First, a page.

Home | What's New | Search | Email me



This article contributed by permission-Mildred Ella Deason-2004
Submitted By Ed H. Jones on behalf of Mildred & Edith Deason

The following three articles are from--- Our History 1878 – 1976, a booklet which was distributed by the town of Parrish, Alabama as a contribution to the United States Bicentennial Celebration of 1976.




From 1880, the following were heads of the public school system:  C. Appling, M. M. Stephenson, J. H. Stephenson, J. H. Robinson, T. C. Hutto, Clyde Wade, Jr., J. W. Smith, A. L. Hendrix, Bert T. Murphee and Ira L. Helms.

Professor Helms was the first high school principal in a brand new building costing $15,000, which opened for the fall term in 1925. He was born in Clio, Alabama on February 7, 1895.

In 1941, the Parrish High Principal was M. G. Couch.

In 1944, the following principals served the Parrish Schools:  Parrish High, J. H. Beasley; Parrish Elementary, E. A. Evans; The Negro School, L. D. Thomas.

According to a full page news article written about Parrish in the Birmingham News on January 25, 1925, the Grammar School was a white frame building on a hilltop southeast of the old depot.  Four grades were taught there with attendance of about 200.  The building had four classrooms and an auditorium. Miss Edna Simpson was principal.  Teachers were:  Miss Minnie Stubbs, Miss Myrtle Hutto, and Miss Nell Tom Dickey.  Miss Jean Chenault was the elocution teacher and Mrs. Brock taught music.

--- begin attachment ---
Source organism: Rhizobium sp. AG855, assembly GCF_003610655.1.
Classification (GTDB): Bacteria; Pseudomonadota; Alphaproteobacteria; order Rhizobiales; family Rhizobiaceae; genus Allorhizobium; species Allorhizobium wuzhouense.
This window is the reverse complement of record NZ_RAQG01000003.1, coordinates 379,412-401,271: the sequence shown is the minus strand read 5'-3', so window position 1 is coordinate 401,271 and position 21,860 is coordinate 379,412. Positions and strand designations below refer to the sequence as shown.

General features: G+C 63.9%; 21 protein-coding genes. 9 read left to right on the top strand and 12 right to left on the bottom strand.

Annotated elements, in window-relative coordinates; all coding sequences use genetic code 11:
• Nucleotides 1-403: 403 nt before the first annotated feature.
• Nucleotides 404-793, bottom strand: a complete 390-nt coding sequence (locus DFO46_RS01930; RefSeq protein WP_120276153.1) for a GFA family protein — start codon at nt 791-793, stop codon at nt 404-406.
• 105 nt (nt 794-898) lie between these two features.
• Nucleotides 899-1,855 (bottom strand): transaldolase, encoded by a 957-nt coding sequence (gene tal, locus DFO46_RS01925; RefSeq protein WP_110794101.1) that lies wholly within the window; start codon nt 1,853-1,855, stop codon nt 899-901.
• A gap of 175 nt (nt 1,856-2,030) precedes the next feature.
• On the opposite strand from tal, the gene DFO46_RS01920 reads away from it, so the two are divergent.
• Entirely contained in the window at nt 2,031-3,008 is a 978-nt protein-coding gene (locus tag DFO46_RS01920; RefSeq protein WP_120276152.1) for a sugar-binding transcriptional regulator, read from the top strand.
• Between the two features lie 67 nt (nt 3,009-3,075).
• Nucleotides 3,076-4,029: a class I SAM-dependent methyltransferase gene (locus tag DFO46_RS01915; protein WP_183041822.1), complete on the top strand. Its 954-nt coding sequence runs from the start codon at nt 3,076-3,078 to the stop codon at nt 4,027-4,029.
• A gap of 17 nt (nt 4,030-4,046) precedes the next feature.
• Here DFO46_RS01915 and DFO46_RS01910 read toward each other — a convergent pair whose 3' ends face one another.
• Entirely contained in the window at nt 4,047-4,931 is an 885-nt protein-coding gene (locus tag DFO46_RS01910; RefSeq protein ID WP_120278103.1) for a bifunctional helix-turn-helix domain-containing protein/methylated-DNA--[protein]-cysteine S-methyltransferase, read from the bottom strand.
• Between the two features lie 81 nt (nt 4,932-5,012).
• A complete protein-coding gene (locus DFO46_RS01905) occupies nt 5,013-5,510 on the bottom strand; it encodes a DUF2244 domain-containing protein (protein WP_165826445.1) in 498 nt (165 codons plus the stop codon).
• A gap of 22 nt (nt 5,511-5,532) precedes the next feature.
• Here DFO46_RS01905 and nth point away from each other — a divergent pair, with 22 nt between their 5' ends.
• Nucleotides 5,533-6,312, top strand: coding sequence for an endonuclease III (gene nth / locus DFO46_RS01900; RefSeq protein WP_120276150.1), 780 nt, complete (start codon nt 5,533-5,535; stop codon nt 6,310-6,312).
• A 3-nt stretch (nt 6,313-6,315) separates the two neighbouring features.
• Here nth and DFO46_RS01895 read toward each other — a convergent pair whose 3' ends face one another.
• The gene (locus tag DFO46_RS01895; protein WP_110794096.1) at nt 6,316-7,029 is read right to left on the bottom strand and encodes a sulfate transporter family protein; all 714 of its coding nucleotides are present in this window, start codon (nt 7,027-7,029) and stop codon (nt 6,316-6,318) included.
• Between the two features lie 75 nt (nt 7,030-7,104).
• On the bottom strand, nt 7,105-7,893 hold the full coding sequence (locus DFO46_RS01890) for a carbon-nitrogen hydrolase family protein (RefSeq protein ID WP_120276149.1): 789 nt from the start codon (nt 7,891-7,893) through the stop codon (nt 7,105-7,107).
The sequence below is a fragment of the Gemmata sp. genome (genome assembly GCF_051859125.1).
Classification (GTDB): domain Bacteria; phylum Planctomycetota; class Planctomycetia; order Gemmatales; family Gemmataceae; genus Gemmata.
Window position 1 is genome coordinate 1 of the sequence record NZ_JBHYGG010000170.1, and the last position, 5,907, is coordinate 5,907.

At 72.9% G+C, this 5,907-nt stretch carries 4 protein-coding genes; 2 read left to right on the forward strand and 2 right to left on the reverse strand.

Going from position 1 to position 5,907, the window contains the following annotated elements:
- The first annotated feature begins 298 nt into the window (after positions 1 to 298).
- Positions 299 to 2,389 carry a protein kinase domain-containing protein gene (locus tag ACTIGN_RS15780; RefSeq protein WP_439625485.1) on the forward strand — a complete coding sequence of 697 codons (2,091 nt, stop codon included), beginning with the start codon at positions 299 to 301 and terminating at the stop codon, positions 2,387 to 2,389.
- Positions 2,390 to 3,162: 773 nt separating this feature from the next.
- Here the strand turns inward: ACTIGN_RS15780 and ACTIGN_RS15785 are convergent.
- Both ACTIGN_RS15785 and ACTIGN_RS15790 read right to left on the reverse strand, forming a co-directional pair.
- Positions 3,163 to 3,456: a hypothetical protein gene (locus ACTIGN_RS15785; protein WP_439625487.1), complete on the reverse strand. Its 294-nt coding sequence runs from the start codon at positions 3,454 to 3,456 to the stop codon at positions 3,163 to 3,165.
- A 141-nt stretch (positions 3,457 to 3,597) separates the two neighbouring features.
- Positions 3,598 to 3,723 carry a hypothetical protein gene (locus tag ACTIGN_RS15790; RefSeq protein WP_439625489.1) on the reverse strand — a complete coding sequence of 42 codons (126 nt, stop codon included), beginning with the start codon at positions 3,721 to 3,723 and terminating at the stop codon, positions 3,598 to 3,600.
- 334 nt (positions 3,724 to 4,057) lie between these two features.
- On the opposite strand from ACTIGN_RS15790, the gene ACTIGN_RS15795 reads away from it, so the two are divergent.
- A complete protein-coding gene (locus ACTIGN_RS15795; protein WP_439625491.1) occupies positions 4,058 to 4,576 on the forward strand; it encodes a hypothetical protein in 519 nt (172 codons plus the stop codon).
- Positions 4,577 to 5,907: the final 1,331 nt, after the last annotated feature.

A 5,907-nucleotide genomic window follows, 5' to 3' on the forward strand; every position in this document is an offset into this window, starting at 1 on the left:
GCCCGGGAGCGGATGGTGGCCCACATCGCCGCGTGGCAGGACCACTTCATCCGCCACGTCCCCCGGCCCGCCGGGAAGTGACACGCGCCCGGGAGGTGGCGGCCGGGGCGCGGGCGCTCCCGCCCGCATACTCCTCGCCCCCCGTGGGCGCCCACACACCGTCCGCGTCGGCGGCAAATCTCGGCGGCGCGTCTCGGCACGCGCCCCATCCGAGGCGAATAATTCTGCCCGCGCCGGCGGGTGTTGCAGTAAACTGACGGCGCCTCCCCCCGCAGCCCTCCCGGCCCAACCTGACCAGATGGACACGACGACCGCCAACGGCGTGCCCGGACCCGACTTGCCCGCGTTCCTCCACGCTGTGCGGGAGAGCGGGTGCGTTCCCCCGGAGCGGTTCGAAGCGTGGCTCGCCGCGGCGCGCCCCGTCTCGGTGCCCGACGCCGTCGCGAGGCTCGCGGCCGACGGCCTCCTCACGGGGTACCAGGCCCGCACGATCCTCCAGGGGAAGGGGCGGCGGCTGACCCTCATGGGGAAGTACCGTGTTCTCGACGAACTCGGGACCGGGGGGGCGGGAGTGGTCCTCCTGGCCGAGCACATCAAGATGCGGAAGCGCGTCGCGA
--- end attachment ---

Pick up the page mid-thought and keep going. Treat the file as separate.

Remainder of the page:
By Edith Deason

 (Note:Mrs. Deason died in 1984.  Permission to reproduce this article was given by her daughter, Mildred Ella Deason, of Parrish, Alabama.)

 The oldest school I can find in this vicinity was at Providence in 1849.  Jasper R. Jones taught school there.  He had a six weeks writing school, later a six week Geography, and so on.  He was a very well educated man; knew Latin and French as well as English since his grandfather came from England in 1775.

Cassandra Jones taught at Mt. Hope several years.  She was teaching there the year that public funds were first made available.  It may be said she started the first nursery school for she had three children, a girl, Bashie, a boy, Pickens, and a baby, Chester.  She arranged a corner of the house as a playing place for the baby.

America School was at the Zion Church, then moved down to the mining camp at the America Mines.  Henry Odom and Henry Douglas were two of the teachers.

The first school in Parrish, as such, was near the Clements’ place.  It was a one-room school house and a Mr. Whatley taught there.  Later the Hill School over to left after one crosses the Southern R. R. was an improvement.  It was a two story structure, painted white, with more than one teacher.

The first high school was in 1925 where the elementary school is now.  All students went to Jasper to high school until then.  Some of the teachers were:  Storey, Helms, Vicks, Roberts, Couch, Beasley, Bailey, Lockeridge, Henslee, Wade, Hardiman, and Harland, the present principal.

Pearl Key, Ruth Richards, Minnie Michael and Edith Deason are among the teachers who taught in Parrish High School for 35 to 45 years.

The coaches were:  Douglass, Kelley, Hutto, Elbert Deason, Foster Hutto, Cupe Perry, Leon Short, George Harland.  These are the ones I remember.